As CareShield Life is a new addition, not all would be on-boarded at the same time.

The first batch of enrolment started on 1 Oct 2020 and it consists of those who are born in 1980 to 1990. Those born in 1991 and later will be automatically enrolled once they reach 30 years old.

For those who are born in 1979 or earlier, you’ll only have the option to enrol into CareShield Life towards the end of 2021.

Which means, you can’t do anything till then.

2) Auto-enrolment for a specific batch

Heads up for those who are born between between 1970 and 1979…

As long as you are covered under the ElderShield 400 and are not severely disabled, you’ll be automatically enrolled into the CareShield Life in end-2021.

If you choose not to be included in the new scheme, you’ll have till 31 Dec 2023 to opt out and get your premiums refunded.

3) ElderShield and ElderShield supplements will stay intact

As long as you’re already covered under the existing plans – ElderShield and/or its upgrade – they will continue to protect you.

You can continue to enjoy the same benefits and premiums as before.

4) The Government will take over ElderShield eventually

To make the transition more smoothly, the Government will take over the administration of ElderShield 300 and 400 from insurers in end-2021.

This wouldn’t affect you as a policy owner.

On the other hand, the ElderShield supplements would still stay with the insurers but wouldn’t be affected either.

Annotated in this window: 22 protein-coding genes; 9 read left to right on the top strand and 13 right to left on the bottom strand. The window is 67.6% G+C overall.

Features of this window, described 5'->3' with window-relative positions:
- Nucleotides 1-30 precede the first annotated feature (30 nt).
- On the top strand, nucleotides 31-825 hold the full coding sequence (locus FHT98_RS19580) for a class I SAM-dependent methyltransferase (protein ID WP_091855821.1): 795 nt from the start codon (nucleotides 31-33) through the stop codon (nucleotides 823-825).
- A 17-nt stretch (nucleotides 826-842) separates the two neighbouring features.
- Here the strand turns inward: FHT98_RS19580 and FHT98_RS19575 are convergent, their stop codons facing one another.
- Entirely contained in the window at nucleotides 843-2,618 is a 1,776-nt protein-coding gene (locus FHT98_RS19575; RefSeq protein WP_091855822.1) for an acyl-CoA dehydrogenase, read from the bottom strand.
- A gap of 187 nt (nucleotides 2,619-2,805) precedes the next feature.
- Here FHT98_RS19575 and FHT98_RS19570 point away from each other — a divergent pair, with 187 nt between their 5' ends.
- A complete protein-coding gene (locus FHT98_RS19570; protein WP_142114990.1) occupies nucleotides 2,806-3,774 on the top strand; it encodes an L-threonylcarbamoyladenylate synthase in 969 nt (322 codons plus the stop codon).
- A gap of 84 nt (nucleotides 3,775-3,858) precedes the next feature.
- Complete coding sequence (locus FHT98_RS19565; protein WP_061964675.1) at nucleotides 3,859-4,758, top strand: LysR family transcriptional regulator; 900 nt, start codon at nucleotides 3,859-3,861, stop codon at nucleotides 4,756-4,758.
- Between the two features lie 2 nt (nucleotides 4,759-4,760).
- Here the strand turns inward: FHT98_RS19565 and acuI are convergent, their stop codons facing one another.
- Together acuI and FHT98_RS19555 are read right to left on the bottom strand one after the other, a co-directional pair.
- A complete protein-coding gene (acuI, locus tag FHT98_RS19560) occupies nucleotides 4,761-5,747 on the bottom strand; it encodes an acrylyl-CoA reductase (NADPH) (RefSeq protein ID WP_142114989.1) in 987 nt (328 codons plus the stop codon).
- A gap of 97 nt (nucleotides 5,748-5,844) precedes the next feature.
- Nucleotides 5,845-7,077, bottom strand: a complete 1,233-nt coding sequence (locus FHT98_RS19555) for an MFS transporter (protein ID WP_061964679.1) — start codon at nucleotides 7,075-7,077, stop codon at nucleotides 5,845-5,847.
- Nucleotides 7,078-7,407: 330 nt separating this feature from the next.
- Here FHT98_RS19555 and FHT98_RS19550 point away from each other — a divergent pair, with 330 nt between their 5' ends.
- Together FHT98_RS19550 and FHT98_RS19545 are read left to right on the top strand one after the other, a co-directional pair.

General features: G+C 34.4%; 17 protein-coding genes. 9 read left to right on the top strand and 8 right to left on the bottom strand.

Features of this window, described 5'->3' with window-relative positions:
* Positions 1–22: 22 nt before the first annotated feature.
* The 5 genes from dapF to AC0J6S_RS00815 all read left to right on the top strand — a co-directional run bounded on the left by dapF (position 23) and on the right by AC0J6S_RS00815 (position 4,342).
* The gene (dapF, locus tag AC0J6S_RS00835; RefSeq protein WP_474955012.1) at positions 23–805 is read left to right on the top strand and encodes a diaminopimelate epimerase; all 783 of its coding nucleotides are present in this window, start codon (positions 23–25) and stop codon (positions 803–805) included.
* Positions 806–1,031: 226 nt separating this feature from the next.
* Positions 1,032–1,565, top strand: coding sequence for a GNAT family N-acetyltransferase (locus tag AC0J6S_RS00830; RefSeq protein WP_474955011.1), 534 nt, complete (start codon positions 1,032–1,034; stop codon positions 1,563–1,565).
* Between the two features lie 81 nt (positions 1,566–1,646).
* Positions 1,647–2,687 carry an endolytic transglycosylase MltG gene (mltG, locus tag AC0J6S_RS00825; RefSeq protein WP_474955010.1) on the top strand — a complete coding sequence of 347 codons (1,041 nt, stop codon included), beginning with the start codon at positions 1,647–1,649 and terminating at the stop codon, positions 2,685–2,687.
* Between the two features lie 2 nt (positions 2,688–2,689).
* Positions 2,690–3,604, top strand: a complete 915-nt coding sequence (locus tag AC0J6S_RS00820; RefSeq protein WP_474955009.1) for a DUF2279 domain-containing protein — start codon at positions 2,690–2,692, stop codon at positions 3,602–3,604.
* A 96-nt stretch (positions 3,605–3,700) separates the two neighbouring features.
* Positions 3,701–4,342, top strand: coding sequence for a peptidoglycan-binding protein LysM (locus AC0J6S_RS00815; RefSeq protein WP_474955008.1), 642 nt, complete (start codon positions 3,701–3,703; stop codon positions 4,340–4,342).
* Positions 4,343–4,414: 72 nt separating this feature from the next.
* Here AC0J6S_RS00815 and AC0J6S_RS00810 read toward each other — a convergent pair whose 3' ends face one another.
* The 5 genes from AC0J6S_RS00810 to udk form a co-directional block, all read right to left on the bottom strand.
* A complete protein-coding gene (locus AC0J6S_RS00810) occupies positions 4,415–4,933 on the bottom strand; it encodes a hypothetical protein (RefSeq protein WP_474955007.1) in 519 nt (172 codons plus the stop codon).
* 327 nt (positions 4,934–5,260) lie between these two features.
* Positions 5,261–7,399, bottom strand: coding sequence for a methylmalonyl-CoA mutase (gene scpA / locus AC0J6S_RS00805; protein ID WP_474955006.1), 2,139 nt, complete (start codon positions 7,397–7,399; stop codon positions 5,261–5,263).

5) ElderShield will eventually be closed to new applications

Once CareShield Life is launched, those who are born in 1979 or earlier might not be able to apply into ElderShield and/or its supplements.

However, currently as at 2 Oct 2020, you can still apply.

5 Different Groups of Categories

This is where things get a little more complicated as not everybody will be in the same position.

You may have different benefits and premiums from one another.

I’ll touch on the 5 main groups:

  1. Basic ElderShield vs Basic CareShield Life
  2. ElderShield Supplement vs Basic CareShield Life
  3. No ElderShield
  4. Basic ElderShield vs CareShield Life Supplement
  5. ElderShield Supplement vs CareShield Life Supplement

1) Basic ElderShield vs Basic CareShield Life

At 40 years old, you were automatically enrolled into the basic ElderShield and you didn’t opt out.

You’re entitled to receive $300 or $400 per month for 5 or 6 years if a severe disability happens.

Assuming you didn’t opt out and you entered at the age of 40, the premiums for ElderShield 400 is fixed at $174.96/year (males) and $217.76/year (females) till 65 years old.

If you were to switch to CareShield Life…

The monthly benefit amount is $600 (starting from 2020) and it increases.

The premium term is till 67 years old and the premiums increase with time.

As for the premiums you would need to pay, please visit the CareShield premium calculator and see how much it’ll be like.

Options you can take:

  • Switch to CareShield Life in End 2021
  • Remain on the basic ElderShield
  • Upgrade your basic ElderShield

2) ElderShield Supplement vs Basic CareShield Life

For those that have upgraded their ElderShield, you can receive a higher monthly benefit and for an extended period, if a severe disability happens.

For the actual amount and the length of payout, you’ll need to check your own policy for further details.